Articles & Alerts
Estate Planning with a Living Trust
Many estate plans include the use of a Living Trust. But what exactly is a Living Trust and why should you consider having one? You may find that a Living Trust is an important part of your estate plan, along with a Will, a Power of Attorney, and various health directives.
A Living Trust is also known as a revocable trust. This type of trust can be dissolved by the trust’s grantor (creator) at any time. The use of a living trust does not reduce one’s income taxes, nor does it reduce any estate tax due at death. The advantages of a living trust are more administrative and can provide peace of mind and a little privacy.
A Living Trust does not replace a Will, but a properly drafted Will should work in concert with the Living Trust. Both documents must work together to make sure your wishes are documented and that your estate plan is implemented.
A Living Trust should contain all of your assets, including cash and investments, real estate, and even automobiles and artwork. These trusts will generally not hold life insurance, which should be in a separate trust, nor retirement assets such as IRAs or 401(k) accounts.
Living Trusts provide flexibility and ease in updating one’s estate plan. Unlike an Irrevocable Trust which cannot be changed by the grantor, a Living Trust can be updated at any time. As one’s financial affairs mature and change over time, the estate plan – and therefore the terms of the Living Trust – can be revised to reflect updated beneficiaries and the terms of any future trusts.
Living Trusts can act as Will-substitutes, in which the disposition of one’s assets can be laid out in private. When a decedent’s estate is admitted to probate, the Will is filed and becomes a publicly accessible document. However, trusts created by the decedent are not public documents and can be used to dispose of estate assets without public inspection.
A “pour-over” Will directs that any assets owned at death are transferred to the Living Trust. Even though the Will may be accessed by the public through the probate process, it will not disclose the specifics of your estate plan – which can be kept private in the terms of the Living Trust. For example, if a high-profile individual wanted privacy around his/her estate distributions instead of the public having visibility on them, they could leverage a Living Trust and a pour-over Will.
The probate process applies to assets owned by the decedent at death. When assets are owned in a Living Trust, they are not subject to the probate process, which reduces the time and cost associated with probate. This is one reason that funding the Living Trust is important, as assets owned by a decedent are subject to probate.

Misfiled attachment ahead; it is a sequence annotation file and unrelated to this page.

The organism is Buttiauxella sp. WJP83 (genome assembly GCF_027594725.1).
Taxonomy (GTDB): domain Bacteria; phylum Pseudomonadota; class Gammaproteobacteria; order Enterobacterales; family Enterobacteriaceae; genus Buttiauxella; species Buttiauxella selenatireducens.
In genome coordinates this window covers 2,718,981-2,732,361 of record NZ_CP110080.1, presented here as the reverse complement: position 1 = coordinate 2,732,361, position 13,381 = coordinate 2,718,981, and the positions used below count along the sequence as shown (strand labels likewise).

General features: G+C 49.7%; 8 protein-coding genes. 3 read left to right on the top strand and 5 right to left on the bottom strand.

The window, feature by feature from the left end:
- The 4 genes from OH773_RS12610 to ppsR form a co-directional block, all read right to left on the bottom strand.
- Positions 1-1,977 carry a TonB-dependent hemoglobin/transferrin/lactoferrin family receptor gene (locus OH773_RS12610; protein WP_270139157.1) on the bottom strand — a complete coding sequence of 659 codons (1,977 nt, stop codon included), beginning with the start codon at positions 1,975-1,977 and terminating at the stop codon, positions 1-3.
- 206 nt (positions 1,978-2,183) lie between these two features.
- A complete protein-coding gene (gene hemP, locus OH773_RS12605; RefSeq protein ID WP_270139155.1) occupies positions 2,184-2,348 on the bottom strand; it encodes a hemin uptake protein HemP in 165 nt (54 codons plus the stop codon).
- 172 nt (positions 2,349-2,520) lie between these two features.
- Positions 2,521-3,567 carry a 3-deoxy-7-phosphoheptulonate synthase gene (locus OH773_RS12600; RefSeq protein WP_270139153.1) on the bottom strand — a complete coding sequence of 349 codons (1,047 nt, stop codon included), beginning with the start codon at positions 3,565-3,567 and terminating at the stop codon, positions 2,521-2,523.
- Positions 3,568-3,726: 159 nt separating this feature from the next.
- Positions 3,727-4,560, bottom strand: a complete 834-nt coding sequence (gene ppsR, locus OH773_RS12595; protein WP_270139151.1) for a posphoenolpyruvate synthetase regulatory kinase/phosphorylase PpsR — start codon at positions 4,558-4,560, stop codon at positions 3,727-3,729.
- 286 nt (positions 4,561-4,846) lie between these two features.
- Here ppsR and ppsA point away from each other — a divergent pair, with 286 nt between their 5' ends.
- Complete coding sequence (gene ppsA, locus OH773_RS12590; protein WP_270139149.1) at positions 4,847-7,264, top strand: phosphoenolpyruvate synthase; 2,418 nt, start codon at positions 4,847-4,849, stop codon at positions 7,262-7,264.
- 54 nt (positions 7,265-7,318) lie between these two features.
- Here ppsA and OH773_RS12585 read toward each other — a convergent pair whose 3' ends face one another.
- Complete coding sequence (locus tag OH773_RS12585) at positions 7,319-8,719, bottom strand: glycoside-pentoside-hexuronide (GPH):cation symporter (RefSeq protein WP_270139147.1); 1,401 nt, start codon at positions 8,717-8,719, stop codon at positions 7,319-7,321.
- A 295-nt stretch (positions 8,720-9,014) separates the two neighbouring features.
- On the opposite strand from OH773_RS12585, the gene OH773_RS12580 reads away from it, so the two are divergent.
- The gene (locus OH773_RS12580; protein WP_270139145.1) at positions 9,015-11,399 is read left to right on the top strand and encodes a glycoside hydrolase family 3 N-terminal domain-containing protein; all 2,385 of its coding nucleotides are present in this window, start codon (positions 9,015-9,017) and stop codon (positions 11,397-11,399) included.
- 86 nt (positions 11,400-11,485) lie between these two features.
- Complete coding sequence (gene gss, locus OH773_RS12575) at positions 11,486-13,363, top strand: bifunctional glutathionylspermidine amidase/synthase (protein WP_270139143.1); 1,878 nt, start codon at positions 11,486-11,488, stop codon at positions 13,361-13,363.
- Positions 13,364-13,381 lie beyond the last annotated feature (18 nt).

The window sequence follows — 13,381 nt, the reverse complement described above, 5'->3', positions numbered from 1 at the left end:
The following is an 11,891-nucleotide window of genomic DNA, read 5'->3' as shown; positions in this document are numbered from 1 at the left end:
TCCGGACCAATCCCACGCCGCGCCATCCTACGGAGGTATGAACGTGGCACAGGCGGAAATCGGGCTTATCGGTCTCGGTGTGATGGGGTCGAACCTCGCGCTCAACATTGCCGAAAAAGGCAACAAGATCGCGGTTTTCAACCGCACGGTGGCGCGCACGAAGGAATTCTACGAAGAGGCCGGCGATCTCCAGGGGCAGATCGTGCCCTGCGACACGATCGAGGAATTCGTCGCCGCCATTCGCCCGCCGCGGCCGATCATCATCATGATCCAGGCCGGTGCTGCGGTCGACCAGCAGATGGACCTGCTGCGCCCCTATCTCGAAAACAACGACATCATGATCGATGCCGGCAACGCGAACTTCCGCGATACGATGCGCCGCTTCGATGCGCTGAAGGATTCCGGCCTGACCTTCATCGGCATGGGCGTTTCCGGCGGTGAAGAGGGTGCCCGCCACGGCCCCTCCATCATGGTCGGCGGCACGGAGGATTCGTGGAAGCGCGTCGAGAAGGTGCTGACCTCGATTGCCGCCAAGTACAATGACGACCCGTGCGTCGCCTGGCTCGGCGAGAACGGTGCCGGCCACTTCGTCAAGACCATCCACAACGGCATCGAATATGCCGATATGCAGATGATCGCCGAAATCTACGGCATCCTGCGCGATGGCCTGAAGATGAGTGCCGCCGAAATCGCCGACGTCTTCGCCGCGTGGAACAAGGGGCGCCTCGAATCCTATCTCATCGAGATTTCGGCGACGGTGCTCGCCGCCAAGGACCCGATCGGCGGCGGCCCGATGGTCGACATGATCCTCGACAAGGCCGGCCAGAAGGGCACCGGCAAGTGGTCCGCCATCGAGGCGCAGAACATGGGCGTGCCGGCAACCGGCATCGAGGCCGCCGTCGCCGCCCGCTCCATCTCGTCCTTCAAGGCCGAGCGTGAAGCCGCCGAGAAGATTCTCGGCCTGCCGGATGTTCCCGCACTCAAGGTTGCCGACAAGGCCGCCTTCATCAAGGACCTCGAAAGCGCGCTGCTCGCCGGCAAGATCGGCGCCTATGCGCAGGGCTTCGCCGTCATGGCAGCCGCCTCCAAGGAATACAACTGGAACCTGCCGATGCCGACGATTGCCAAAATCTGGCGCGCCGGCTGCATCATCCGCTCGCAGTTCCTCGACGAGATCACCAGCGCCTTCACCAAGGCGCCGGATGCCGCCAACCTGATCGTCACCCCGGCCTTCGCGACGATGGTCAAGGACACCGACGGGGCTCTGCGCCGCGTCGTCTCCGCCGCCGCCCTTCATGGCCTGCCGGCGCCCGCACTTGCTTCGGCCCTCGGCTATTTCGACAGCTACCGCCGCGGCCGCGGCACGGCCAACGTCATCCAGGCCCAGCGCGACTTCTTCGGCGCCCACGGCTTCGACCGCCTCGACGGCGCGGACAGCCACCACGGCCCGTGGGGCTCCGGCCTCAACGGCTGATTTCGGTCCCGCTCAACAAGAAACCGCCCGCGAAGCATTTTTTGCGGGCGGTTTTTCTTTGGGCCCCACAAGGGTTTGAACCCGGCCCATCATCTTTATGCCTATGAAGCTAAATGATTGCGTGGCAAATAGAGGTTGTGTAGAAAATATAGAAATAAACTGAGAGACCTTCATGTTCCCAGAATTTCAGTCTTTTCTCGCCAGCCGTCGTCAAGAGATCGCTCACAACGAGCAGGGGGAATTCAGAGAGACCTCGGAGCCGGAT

In addition, the probate process must take place in every state where the decedent owned the property. Out-of-state property will require an executor to go through that state’s probate process, which can be costly and difficult for out-of-state executors. If out-of-state property is owned in a Living Trust, then out-of-state probate may be avoided – again saving time and costs.
Finally, a co-trustee can administer the Living Trust immediately after the death of the grantor, without having to wait for the appointment of an executor through the probate process. Until an executor is officially named, it may be difficult, if not impossible, to access non-trust financial assets, make investment decisions, or provide cash for a surviving spouse. However, the Living Trust does not go through the probate process and the co-trustee can act long before an executor would be confirmed.
Use During Lifetime
While many of the advantages of a Living Trust involve estate administration, they can be used while the grantor is still alive as well. When a grantor can manage his or her own affairs, there may be little change to one’s financial life when the Living Trust is initially funded. But if a grantor needs assistance, or is unable to handle financial decisions, then the Living Trust co-trustee can step in and support in the financial management of the trust assets.
This transition can happen suddenly or gradually, and it requires no court or doctor involvement. A co-trustee could act temporarily for a short duration of time or for the rest of the grantor’s life if necessary. A co-trustee is legally able to act on behalf of the trust from day one, even if that isn’t necessary until many years after the trust is established and funded.
An effective Living Trust can be an important part of a comprehensive estate plan. In addition to designing and drafting the trust, the trust must be funded with assets. This is a vital aspect of the plan which can sometimes be overlooked by other planning professionals.
A Living Trust can be used to secure your future financial well-being and to ensure that your estate plan is up-to-date at all times. This flexible trust can be updated and revised whenever necessary. Estate probate will be minimized and out-of-state probate may be eliminated. To discuss how a Living Trust can be used in your estate plans today and how we can help you design and implement that plan, contact your Anchin Relationship Partner, or Michael Rudegeair, a Tax Director in Anchin’s Private Client Group.